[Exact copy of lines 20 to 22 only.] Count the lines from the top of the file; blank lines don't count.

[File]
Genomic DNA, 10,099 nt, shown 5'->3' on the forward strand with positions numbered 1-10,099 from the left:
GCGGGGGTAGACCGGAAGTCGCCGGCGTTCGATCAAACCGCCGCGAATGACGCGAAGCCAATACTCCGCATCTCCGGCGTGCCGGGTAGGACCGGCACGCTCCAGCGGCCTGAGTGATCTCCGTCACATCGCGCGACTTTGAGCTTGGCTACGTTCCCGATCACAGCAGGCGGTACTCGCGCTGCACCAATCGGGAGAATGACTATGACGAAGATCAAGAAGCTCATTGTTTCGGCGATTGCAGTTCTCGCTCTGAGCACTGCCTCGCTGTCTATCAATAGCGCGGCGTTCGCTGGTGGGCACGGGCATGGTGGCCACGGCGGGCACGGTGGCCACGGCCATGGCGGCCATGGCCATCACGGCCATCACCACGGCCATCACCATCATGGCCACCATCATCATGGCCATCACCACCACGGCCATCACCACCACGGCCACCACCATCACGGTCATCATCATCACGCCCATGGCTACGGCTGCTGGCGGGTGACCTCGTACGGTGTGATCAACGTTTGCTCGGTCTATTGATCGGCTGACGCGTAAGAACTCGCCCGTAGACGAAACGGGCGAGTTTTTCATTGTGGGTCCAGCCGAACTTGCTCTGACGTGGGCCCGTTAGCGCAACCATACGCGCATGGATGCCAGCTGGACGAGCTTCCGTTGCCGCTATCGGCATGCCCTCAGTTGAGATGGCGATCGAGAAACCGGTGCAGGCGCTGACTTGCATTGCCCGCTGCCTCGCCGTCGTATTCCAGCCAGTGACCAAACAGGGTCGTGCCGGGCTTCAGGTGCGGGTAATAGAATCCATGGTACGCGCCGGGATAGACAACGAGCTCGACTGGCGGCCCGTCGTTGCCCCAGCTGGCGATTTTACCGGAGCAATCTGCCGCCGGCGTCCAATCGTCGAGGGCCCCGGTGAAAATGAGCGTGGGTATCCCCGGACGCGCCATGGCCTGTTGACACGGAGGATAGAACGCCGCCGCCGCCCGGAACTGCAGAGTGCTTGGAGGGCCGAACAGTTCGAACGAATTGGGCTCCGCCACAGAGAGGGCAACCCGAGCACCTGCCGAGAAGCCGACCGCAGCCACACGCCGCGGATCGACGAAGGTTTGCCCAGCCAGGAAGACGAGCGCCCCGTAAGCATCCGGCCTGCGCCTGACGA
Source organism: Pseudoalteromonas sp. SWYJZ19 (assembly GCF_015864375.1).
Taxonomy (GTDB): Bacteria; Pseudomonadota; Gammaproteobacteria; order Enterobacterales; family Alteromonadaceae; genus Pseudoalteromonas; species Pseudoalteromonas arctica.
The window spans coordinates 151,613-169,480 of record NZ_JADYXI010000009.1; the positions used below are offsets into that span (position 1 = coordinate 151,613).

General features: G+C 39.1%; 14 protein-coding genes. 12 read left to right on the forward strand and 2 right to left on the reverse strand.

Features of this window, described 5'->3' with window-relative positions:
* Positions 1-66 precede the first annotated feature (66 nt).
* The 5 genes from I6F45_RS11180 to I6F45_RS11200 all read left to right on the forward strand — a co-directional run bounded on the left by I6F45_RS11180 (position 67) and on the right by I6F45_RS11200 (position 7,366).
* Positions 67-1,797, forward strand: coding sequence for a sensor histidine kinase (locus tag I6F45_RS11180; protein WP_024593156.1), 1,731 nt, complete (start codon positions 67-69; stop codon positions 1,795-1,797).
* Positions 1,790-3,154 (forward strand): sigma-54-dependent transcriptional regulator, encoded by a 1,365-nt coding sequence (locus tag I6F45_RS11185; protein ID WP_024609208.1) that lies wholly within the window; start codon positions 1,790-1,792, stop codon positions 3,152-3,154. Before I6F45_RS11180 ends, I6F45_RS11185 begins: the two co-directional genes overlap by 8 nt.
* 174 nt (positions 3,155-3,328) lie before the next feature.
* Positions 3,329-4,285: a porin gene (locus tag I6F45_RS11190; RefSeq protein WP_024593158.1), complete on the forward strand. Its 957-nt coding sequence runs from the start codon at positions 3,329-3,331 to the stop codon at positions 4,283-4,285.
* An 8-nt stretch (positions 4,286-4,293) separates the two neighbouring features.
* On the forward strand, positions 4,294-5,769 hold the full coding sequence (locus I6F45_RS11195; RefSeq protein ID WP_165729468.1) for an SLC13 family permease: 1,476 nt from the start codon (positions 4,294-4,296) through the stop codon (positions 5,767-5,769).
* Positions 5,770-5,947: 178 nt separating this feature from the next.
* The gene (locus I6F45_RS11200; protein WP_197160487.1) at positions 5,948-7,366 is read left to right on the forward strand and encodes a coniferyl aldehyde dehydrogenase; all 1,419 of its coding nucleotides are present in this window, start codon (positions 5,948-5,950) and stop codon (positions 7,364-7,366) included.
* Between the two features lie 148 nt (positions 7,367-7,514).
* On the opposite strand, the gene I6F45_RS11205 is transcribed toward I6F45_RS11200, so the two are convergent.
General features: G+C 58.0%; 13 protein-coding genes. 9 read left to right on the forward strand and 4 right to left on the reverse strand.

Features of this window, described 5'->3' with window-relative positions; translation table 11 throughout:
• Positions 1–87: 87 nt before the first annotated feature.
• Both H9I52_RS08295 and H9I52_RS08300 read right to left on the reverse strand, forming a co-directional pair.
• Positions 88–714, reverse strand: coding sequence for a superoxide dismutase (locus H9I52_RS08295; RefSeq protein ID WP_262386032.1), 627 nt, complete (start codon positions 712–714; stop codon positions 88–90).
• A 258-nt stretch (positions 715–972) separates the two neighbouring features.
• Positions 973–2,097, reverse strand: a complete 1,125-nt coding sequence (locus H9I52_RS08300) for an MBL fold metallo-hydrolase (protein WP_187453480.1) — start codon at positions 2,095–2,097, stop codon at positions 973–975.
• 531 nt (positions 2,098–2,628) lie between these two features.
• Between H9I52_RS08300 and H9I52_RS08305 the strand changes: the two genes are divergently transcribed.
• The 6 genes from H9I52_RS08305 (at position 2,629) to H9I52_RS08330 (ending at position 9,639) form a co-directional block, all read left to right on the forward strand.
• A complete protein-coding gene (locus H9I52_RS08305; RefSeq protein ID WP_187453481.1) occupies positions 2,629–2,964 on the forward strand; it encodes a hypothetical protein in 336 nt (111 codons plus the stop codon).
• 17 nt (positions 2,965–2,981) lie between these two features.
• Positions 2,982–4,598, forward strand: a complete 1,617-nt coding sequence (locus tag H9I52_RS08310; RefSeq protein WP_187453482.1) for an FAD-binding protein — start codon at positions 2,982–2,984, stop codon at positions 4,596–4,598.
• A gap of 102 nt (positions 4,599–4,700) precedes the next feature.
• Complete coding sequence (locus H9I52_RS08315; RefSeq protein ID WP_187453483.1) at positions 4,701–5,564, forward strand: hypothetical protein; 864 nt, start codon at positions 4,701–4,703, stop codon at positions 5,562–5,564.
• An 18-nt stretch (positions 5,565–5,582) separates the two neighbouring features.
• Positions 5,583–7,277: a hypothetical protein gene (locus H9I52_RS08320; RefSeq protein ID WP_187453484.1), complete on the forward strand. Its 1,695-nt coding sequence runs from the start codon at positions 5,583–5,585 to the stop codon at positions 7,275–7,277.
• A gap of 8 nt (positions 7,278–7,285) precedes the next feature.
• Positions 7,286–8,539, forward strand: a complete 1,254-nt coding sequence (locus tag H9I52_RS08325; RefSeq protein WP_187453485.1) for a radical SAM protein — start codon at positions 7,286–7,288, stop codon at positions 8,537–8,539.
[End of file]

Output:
General features: G+C 58.0%; 13 protein-coding genes. 9 read left to right on the forward strand and 4 right to left on the reverse strand.

Features of this window, described 5'->3' with window-relative positions; translation table 11 throughout:
• Positions 1–87: 87 nt before the first annotated feature.